Masters of the Universe

Showing 1–12 of 31 results

Showing 1–12 of 31 results

Masters of the Universe Origins figures and toys!

Here you’ll find the latest Masters of the Universe Origins figures and Masters of the Universe Revelation figures.

The origins of He-Man, Skeletor and the other Masters is disputed amongst those involved and even led to a lawsuit over copyright infringement. In 1976 Mattel passed on the opportunity to produce action figures, toys and playsets for the upcoming Star Wars movie, a decision which haunted the toy company, driving them to create their own successful franchise. After a number of failed experiments Mattel would begin development of a barbarian character who would exist in a sword and sorcery world but with elements of science fiction blended in – He-Man.

Originally called Lords of Power, a number of characters were designed without a story to bind this new concept together. Renamed as Masters of the Universe, it was decided that the 5.5″ figures would be packed with comics that would tell the stories of the characters and establish the mythos. In 1982 He-Man, Man-at-Arms, Skeletor, Beast Man and Battle Cat were released.

Also released in 1982 was the film Conan The Barbarian starring Arnold Schwarzenegger. The rights holders of Conan had been negotiating with Mattel to produce toys based on the movie and once they saw the He-Man figure, they begun a lawsuit for copyright infringement.  Mattel would win the lawsuit as none of the figures were ever intended for release in the Conan line but He-Man’s designer Roger Sweet had in fact taken inspiration from Conan artwork by Frank Frazetta.

The pack in comics had portrayed He-Man as a barbarian who had left his tribe to wander the war torn planet of Eternia, which had been invaded by the dimension travelling Skeletor. The comics depicted the Sorceress in snake armour as Teela was originally intended to be the Sorceress when wearing the snake armour the figure came with. Likewise Stratos was introduced in the comics as one of Skeletor’s henchmen instead of an ally to He-Man. A mini series by DC Comics continued to flesh out the lore by introducing Prince Adam and Cringer as the alter egos of He-Man and Cringer, amongst many other plots and characters.

After Toys R Us balked at the idea of the comics a cartoon was proposed with Filmation taking on the duties of bringing the new characters to life for TV screens. The He-Man and the Masters of the Universe cartoon would debut in 1983 and was very different from the pack in comics that came with the figures.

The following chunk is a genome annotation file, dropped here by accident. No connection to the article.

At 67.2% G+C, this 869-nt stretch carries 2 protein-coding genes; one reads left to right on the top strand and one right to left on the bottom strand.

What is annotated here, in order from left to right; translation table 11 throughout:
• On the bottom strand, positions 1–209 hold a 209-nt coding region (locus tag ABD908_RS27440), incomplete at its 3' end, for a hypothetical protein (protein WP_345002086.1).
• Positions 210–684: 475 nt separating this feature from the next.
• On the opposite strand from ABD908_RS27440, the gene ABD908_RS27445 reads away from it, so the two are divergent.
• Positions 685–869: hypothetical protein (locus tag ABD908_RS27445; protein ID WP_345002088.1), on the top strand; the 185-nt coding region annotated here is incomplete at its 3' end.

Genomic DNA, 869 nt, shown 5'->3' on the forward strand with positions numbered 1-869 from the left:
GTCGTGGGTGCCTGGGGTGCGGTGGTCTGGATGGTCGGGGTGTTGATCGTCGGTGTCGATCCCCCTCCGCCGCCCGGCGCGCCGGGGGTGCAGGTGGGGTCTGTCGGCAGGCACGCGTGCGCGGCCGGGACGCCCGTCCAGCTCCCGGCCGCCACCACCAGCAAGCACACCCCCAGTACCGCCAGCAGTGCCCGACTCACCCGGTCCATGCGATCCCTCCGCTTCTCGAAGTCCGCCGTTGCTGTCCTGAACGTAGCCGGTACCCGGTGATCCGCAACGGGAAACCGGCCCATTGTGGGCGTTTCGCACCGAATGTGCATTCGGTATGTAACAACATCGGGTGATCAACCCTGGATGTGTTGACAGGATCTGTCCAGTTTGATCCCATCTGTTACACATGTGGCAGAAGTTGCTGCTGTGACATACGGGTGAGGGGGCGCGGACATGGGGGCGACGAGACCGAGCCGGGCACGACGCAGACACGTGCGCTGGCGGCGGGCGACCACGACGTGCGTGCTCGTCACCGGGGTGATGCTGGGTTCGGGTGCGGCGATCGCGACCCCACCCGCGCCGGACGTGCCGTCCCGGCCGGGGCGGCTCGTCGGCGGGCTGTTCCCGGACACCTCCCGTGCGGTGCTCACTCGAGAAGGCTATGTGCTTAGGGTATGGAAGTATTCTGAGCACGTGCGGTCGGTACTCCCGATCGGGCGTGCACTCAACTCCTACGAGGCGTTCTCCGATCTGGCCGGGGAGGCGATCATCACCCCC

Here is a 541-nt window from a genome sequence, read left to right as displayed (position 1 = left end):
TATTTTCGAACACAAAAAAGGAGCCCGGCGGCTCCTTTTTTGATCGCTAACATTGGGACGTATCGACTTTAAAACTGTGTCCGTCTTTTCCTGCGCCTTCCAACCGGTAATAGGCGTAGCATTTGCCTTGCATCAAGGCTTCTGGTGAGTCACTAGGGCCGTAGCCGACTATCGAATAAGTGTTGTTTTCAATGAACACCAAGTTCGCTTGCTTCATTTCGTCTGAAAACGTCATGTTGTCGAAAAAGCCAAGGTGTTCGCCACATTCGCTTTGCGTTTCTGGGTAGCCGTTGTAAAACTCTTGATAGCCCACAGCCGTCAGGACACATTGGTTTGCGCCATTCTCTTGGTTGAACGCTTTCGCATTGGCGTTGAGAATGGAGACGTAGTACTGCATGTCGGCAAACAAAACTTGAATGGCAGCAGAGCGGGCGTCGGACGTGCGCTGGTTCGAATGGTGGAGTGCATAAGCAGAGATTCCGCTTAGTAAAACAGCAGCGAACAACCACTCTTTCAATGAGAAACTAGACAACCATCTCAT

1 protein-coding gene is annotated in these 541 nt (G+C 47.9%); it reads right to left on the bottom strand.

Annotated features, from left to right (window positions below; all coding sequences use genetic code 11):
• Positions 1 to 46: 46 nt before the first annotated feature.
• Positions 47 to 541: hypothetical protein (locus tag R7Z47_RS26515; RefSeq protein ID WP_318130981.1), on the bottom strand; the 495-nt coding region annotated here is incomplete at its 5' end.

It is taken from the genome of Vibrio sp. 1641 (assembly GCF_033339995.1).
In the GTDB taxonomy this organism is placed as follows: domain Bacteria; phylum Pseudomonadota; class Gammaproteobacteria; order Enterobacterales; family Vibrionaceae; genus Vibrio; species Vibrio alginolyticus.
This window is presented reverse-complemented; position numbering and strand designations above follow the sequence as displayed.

The cartoon set a new direction with the villains being campy, bumbling and incompetent rather than the evil monstrous creatures in the comics. The equally clumsy magician Orko was introduced to explain plots for children viewing at home and to add more comedy. However, the cartoon came under some criticism for its violence which resulted in the end of each episode teaching children the moral of the episode’s story. The fight scenes mainly involved grappling rather than striking in an effort to tone down the violence.  Also notable was that the cartoon was tied into a toy line which was the first time this had been done.

The cartoon also had episodes written by a young writer named J. Michael Straczynski who would go on to write Jayce and the Wheeled Warriors, along with episodes of The Real Ghostbusters before moving into live action TV and writing Babylon 5. Straczynski would later go on to write for Marvel and DC Comics and work on the script for the film World War Z.

The cartoon series came to an end in 1986 but created the spin-off cartoon and toys – She-Ra: Princess of Power, introducing Hordak and his evil Horde.

In 1986 the evil Snake Men were introduced to the toy line but sales were beginning to flag especially after the cancellation of the cartoon.

1987 saw the release of the Masters of the Universe live action film which bore no resemblance to the cartoon and established story of He-Man. The film was a flop and its failure along with the failure of Superman IV: The Quest For Peace contributed to the closing of Cannon Films who had made some of the 80’s best known lower budget movies like Delta Force, Missing in Action, Lifeforce, Robotech: The Movie, Breakin’ and Breakin’ 2: Electric Boogaloo.

In 1988 the Masters of the Universe was cancelled but would be relaunched a year later simply as He-Man. Now set in the future and based entirely in sci-fi, the cartoon and toyline didn’t capture imaginations and was shelved in 1990.

He-Man and the other Masters returned in 2002 with a revamp of the toys by design studio The Four Horsemen. The new updated and somewhat stylistically darker toys were well received by collectors but an over reliance on repaints eventually killed the line in 2004. The cartoon from this time was also well received and is still highly regarded.

Collectors rejoiced when Mattel brought back the toy line in 2008 with The Four Horsemen on board again. Learning from previous relaunches, Mattel released Masters of the Universe Classics figures mainly as subscription figures rather than mass releases. Super 7 would take over production of the toys in 2016 until 2020.

2020 saw Mattel launch Masters of the Universe: Origins toys as a general release. These figures were the vintage figures but updated with more articulation for better posing. 2021 saw this line grow and new figures based on the new Masters of the Universe Revelation cartoon.

Gear4Geeks is your one stop geek shop for Masters of the Universe action figures!